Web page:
By the end of the day, we had treated well over 100 people. Ricardo told the remaining patients they would need to come back the next day for treatment. Disappointed by the long wait, but grateful for help, they thanked us and agreed to return in the morning.
The following day, we arrived at 7am and started seeing patients almost immediately. As we approached the clinic, we were greeted by a particularly articulate and friendly young man named Pablo, who thanked us, asked us where we were from and welcomed us to San Juan. We were impressed with Pablo, and Exploration Nation producer, Lou Douros turned to me and said “Wow, that guy is going to college someday.”
Ricardo quickly organized the waiting patents and his ticketing system worked flawlessly. The queue quickly filled, with patents spilling outside the fence as the Nicaraguan soldiers stood watching, AK47s slung around their backs.
I approached the soldiers handing out cold water and asked in broken Spanish if there was anything we could do for them. The commanding officer came forward and mentioned that several of his men had dental problems. One soldier cordially lifted his hat exposing a large, botfly larvae wiggling out of his head. We moved him to the front of the line.
Around 2pm, Enzo came to me looking concerned. He asked to talk to me away from the soldiers and crowd. At twelve years old, Enzo is a seasoned explorer and had noticed erratic behavior from Pablo, our young, articulate friend. Enzo said he was asking for drugs, eyeing up the film equipment and acting nervously. I confirmed this with Dr. Schonbrun.
It turns out, Pablo was an addict. His greeting and demeanor were a carefully crafted strategy to subvert our security and score a fix. As he descended into withdrawal, he could not keep up appearances and it became obvious that he was becoming a threat. What Pablo didn’t know was that most of my team were long time combat veterans in the Army and Marines. He was out of his element.
I approached him and asked him if he had a medical condition. He replied that he didn’t. I asked why he had a ticket. He nervously attempted to deflect the question and said he was saving it for a friend. I asked him to walk with me towards the gate. Ricardo, who stands well over six feet tall and Loren Gilley, a nine year combat vet followed quietly. We all reached the gate around the same time.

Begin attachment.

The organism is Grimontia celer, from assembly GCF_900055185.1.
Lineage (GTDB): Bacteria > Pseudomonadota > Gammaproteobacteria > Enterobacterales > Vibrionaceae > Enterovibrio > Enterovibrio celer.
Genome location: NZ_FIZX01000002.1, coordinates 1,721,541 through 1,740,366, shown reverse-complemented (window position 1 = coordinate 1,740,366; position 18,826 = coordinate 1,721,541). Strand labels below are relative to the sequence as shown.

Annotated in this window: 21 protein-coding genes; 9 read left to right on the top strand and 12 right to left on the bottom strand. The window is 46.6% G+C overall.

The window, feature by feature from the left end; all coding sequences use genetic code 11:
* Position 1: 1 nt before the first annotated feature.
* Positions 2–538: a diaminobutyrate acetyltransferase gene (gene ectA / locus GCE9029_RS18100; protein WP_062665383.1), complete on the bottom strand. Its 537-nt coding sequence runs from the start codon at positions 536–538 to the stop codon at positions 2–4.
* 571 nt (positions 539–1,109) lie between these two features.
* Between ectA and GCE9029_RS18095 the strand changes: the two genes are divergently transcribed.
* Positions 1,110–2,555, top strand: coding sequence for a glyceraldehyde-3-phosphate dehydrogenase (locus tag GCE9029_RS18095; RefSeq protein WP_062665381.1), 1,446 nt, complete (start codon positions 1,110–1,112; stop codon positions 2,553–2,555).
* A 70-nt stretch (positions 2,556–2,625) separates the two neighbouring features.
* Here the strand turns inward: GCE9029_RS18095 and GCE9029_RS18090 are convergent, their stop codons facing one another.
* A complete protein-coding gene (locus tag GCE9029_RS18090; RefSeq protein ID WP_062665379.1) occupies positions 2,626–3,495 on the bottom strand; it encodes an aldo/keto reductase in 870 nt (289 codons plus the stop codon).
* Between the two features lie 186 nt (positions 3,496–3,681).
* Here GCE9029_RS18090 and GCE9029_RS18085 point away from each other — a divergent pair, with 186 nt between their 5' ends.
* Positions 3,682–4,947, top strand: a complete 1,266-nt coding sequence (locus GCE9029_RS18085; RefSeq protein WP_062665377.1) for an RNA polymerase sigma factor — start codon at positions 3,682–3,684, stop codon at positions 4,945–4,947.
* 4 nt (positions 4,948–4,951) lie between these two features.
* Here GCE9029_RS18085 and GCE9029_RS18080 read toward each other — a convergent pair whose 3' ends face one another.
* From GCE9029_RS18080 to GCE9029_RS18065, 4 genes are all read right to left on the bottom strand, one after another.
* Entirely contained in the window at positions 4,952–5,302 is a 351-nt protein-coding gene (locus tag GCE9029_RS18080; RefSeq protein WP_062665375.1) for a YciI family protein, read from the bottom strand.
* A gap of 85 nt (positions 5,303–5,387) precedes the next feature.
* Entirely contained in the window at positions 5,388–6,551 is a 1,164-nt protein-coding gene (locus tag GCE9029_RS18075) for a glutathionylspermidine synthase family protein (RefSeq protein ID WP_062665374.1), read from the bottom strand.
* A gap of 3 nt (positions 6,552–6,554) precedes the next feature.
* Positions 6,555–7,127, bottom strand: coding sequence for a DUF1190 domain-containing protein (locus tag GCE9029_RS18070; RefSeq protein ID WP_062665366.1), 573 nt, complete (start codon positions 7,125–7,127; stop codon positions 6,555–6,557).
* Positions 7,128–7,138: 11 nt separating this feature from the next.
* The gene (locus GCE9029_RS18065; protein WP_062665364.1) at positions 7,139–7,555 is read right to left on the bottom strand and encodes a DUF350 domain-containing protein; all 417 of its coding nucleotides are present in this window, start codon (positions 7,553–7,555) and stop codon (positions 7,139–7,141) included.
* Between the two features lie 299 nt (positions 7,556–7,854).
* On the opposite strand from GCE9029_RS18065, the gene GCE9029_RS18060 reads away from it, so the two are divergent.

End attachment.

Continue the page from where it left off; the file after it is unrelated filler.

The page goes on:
I told Pablo that we knew what he was doing and that we determined he posed a threat to security and he would have to leave. He became defiant. Ricardo moved a bit closer, towering over Pablo. Loren put on his “don’t screw with me” face he had perfected in Iraq and Afghanistan. I leaned in to Pablo and said “Pablo, we don’t want trouble. But we can do this the easy way or the hard way.” I nodded toward the Nicaraguan military and said “Would you rather I told them about your problem?” Pablo got the message and became very cooperative as he practically ran out the gate. The Nicaraguan military doesn’t suffer drug addicts.
After twelve hours, our team treated over one hundred patients bringing the total treated to over two hundred and thirty people. Seeing the relief of so many people made the previous two difficult weeks worth every minute. I saw a transformation in the faces of the three young hosts who found their place to contribute. They met kids just like them who had none of the comforts of America.
Over the course of the expedition we broadcast our journey to millions of other American kids to show how innovation improves lives. From sustainable farming with Dole Fresh Fruits and the reforestation project at Rios Tropicales to working with the Rama’s last shaman and surviving a harrowing night in the jungle, everything led to these last two days of relieving suffering. We literally brought innovation to people who had little to no access.
Our goal was to send a message to millions of American students that a career in the sciences directly makes life better for people everywhere. Now, we will take the hours and hours of footage and produce a series of lesson programs for elementary and middle school students to relive our expedition and apply these ideas to their own lives.
The expedition is over, but our work is only beginning. America is losing it’s place as a leader in global innovation as we struggle to produce enough science literate workers. Only know are we realizing that this problem begins earlier than previously thought, with the vast majority of students losing interest in science in middle school.
In my next installment to this series, I’ll be interviewing leaders from many of the world’s most successful companies who are meeting this challenge head on and changing how we lead young innovators to reach their potential through science, technology, engineering and mathematics.
Previously in this series: